As you know, I will be stepping down as Cubmaster of Pack 673 after next month. In addition, Committee Chair Chris Lonsbury, treasurer Rich Sarigumba, and technology wiz “kid” Don Szeto will be stepping aside as well. What this means, of course, is that we have a need for people to fill a number positions, in addition to those listed above.
After the den meeting on Wednesday, June 3, 2015, we will hold elections for next year’s officers, and I strongly encourage each one of you to consider stepping up and taking on one of the vacant leadership positions. As a volunteer organization, our strength derives from the willingness of people like you to rise to the occasion and to serve.
Please allow me to remind you the reasons why we consider taking on more responsibility at a time when we feel that we already have enough concerns.
1. Our sons. To put it as simply as possible, we’re not involved in Cub Scouts because it’s good for our complexion! We’re in it because we believe that by taking part in this organization, our sons will grow into wonderful young men who are thoughtful, independent, and who demonstrate the values, character, and leadership that our country, our world, needs right now. We want them to learn to appreciate the outdoors through events like camping; we want them to learn to have confidence when interacting with people; we want them to have fun, and realize that there is more to life than playing video games. For these dreams to be realized, we have to be willing to organize events like the Pinewood Derby Race, or Fall Encampment, and although you already do so much to enrich the lives of your children, this is the time when they need you the most.
2. You. Believe it or not, taking on responsibility is an occasion for personal growth. While I sometimes grumble to myself about having to attend a meeting or lead a particular event, I have come to realize that I have become better at organizing events, and I have also experienced the deep satisfaction of planning an event and watching things fall into place.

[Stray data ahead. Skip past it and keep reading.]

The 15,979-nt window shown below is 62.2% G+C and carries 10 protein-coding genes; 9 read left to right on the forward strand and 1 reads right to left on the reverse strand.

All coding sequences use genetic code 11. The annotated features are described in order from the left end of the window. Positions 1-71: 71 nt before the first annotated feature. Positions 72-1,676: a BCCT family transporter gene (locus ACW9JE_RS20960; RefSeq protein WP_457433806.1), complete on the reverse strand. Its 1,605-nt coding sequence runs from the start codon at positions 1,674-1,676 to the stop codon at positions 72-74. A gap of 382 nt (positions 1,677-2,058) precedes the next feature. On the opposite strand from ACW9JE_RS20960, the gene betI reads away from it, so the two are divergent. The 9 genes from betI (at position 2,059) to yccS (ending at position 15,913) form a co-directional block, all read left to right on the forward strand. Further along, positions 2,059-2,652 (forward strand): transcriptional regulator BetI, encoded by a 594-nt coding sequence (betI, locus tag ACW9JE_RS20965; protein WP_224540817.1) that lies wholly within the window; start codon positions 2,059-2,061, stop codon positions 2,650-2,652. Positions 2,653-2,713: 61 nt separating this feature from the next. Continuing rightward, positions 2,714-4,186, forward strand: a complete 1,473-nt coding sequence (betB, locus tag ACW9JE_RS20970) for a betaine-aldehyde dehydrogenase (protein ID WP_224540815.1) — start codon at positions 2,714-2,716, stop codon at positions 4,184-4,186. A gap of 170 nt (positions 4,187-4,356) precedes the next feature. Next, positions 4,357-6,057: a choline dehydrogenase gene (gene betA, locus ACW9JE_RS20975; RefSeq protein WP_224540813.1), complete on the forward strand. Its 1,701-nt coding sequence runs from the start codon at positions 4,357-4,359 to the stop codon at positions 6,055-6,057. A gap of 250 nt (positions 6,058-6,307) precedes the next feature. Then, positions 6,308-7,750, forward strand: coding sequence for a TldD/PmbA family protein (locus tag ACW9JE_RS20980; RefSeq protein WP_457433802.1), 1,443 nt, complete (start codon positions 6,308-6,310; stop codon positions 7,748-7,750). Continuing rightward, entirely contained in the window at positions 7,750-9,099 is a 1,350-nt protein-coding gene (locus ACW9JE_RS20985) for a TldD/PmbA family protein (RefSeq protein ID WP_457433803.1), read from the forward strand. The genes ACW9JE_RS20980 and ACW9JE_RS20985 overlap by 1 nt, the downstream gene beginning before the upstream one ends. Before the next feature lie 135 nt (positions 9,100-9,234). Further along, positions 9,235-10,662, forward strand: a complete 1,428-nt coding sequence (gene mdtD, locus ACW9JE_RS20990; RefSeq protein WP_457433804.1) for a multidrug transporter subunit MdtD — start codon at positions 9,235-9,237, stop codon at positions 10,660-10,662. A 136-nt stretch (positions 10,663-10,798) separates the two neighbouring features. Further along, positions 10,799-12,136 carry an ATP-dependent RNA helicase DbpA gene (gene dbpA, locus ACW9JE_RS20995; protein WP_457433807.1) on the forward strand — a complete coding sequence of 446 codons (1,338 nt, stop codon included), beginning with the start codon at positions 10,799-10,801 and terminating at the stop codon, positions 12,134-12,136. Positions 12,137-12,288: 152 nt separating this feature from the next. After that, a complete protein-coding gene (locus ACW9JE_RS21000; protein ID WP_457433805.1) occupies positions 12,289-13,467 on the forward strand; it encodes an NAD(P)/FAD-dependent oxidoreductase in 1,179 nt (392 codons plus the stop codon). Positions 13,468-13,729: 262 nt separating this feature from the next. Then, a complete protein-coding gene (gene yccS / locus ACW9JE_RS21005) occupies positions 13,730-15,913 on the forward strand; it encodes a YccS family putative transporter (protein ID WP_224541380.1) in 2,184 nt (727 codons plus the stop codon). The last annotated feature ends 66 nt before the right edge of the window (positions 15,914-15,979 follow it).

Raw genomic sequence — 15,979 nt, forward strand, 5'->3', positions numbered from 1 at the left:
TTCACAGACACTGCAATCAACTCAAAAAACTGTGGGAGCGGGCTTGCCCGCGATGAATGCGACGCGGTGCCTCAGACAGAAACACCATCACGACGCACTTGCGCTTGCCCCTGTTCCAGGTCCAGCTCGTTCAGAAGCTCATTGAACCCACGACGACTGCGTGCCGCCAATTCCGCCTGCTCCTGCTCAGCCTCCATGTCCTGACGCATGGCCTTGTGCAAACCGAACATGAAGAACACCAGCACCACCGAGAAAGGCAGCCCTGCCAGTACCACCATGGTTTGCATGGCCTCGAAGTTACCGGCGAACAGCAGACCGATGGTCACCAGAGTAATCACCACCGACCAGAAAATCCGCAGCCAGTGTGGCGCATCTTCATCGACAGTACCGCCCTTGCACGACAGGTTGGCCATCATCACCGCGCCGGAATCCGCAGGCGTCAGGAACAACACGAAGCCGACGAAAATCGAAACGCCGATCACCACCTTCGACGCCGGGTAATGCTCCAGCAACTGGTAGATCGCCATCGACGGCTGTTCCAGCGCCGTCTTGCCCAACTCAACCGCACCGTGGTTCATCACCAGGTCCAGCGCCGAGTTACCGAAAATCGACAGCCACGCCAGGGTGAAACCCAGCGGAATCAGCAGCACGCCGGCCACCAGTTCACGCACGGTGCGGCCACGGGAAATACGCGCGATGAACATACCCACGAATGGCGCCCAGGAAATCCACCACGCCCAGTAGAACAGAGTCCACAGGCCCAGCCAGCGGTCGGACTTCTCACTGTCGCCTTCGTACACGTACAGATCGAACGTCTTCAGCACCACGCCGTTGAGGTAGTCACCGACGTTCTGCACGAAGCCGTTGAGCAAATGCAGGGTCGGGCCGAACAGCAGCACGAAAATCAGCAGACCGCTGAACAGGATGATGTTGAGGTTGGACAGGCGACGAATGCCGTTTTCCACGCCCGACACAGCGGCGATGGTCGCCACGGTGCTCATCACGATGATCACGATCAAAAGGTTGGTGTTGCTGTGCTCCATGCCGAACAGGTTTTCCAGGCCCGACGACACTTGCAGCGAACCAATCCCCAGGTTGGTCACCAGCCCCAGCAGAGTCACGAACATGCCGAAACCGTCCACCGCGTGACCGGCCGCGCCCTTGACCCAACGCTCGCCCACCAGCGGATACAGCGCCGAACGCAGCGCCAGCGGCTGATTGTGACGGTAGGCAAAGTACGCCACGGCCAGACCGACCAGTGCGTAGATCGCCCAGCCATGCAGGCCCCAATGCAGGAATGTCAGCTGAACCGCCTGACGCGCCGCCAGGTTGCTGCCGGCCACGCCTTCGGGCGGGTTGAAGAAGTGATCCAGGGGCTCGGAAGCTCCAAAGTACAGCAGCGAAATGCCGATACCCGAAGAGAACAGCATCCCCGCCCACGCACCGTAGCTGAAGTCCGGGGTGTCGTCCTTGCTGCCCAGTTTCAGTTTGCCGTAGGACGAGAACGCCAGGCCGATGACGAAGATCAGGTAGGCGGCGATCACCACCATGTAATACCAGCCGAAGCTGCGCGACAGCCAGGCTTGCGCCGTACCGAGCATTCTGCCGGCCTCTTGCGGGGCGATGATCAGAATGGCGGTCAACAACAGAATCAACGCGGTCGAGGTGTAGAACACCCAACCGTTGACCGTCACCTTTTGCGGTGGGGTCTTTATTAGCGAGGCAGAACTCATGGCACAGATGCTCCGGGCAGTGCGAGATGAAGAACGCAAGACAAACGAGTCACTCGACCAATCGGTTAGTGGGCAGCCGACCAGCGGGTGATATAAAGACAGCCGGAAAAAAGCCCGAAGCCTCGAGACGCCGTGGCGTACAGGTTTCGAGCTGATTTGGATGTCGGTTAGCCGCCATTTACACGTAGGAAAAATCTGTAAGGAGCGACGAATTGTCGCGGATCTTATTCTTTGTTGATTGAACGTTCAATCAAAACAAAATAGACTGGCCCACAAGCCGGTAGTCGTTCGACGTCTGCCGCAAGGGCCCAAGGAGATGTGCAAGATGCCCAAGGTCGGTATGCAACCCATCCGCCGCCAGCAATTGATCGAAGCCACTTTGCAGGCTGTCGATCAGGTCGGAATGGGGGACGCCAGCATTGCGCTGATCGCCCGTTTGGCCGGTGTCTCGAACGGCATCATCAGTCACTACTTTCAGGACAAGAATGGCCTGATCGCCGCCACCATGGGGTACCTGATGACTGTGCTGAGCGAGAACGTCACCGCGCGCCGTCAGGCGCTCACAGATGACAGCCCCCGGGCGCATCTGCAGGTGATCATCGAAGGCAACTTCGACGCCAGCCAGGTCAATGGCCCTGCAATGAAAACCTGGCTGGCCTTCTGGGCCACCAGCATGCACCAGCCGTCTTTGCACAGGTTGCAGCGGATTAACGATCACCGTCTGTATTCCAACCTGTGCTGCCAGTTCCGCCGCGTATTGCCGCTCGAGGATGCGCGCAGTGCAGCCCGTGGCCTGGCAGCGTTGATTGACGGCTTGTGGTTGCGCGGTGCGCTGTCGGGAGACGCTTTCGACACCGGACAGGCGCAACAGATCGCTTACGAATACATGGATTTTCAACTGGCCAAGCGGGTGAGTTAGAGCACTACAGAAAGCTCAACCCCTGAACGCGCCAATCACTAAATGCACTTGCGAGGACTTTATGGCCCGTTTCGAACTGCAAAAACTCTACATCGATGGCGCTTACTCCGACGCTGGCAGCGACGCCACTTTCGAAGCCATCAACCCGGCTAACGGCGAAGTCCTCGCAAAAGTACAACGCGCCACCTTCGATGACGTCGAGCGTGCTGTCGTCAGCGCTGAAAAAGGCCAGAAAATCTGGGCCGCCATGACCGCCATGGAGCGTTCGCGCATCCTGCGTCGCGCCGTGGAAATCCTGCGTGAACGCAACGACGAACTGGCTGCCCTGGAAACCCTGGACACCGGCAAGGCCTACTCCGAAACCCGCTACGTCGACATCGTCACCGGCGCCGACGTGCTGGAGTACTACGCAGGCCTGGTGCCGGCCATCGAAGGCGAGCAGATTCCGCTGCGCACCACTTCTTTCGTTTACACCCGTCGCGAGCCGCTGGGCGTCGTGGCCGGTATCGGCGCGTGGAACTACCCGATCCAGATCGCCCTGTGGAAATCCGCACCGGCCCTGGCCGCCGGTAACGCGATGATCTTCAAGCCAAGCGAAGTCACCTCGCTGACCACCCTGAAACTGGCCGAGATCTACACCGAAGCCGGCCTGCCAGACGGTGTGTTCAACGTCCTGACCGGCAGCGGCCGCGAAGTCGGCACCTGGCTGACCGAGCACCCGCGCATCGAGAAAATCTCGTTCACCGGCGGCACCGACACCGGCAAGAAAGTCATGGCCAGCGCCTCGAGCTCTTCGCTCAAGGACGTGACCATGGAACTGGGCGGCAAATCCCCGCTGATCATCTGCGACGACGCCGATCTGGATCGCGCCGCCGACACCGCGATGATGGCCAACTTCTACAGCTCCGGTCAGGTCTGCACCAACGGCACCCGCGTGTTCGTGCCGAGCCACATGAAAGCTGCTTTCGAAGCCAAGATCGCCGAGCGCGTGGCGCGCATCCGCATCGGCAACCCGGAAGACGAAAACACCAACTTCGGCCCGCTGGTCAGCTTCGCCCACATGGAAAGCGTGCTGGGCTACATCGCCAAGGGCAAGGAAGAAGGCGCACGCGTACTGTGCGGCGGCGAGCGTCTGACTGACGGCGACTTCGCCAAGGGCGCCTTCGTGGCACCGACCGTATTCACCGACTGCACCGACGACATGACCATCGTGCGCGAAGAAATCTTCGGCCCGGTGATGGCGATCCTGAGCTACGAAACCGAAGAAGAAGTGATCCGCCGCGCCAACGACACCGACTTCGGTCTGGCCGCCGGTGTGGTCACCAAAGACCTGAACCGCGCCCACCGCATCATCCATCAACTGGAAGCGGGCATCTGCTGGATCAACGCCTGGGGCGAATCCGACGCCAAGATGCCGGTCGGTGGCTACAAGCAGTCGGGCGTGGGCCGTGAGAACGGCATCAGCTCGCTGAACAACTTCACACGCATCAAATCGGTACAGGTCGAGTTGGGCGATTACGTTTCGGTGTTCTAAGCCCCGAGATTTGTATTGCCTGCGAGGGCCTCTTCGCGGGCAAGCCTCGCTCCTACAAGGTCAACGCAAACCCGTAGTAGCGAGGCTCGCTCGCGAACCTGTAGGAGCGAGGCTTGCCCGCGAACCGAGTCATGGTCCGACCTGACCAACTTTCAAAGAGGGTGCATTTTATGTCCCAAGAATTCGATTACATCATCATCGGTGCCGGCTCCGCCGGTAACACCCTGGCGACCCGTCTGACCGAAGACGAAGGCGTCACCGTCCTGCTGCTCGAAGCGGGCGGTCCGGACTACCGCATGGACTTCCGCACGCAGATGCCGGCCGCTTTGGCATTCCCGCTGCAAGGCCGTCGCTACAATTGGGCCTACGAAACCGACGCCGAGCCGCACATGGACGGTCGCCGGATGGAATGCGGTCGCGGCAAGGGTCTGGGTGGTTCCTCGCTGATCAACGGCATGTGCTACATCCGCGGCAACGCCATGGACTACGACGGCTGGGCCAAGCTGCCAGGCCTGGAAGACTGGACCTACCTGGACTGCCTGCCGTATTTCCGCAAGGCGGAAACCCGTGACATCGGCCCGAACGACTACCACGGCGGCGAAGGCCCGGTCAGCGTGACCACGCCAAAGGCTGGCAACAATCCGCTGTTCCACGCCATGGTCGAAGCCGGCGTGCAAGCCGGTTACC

3. Family. It is easy to tell yourself, “I’ll get to it later,” when it comes to spending time with your family. The truth is, however, that we cannot predict what the future holds, and we actually have much less time with our loved ones, especially our children, than we think. Taking on a leadership position ensures that you will spend quality time with your children in structured activities, and form bonds that will serve the basis of fond memories.
4. Friendship. Your sons will have the opportunity in Scouts to form bonds that last a lifetime, and here is a secret that you may not have considered: you too, will find that the more involved, you are, the more opportunities you will have to form lasting bonds with the parents of other Scouts.
Below is a list of leadership positions that need to be filled. Please feel free to contact me if you have any questions.
Yours in Scouting, Friendship, and Family,
Open Leadership Positions:
Cubmaster: cubmaster description
Assistant Cubmaster: assistant cubmaster description
Committee Chair: committee chair description (scroll down) – Michael Ho (tentative)
Membership Chair: membership chair description (scroll down)
Treasurer: treasurer description (scroll down) – Mark Waldman (tentative)
Advancement Chair: advancement chair description (scroll down)
Assistant to Activities Coordinator
· Tigers: ??
· Wolves: Benjie Kim (tentative)
· Bears: David Sorrells (tentative)
· Webelos I: Diego Alvarez (tentative)
· Webelos II: Mark Scheier (tentative)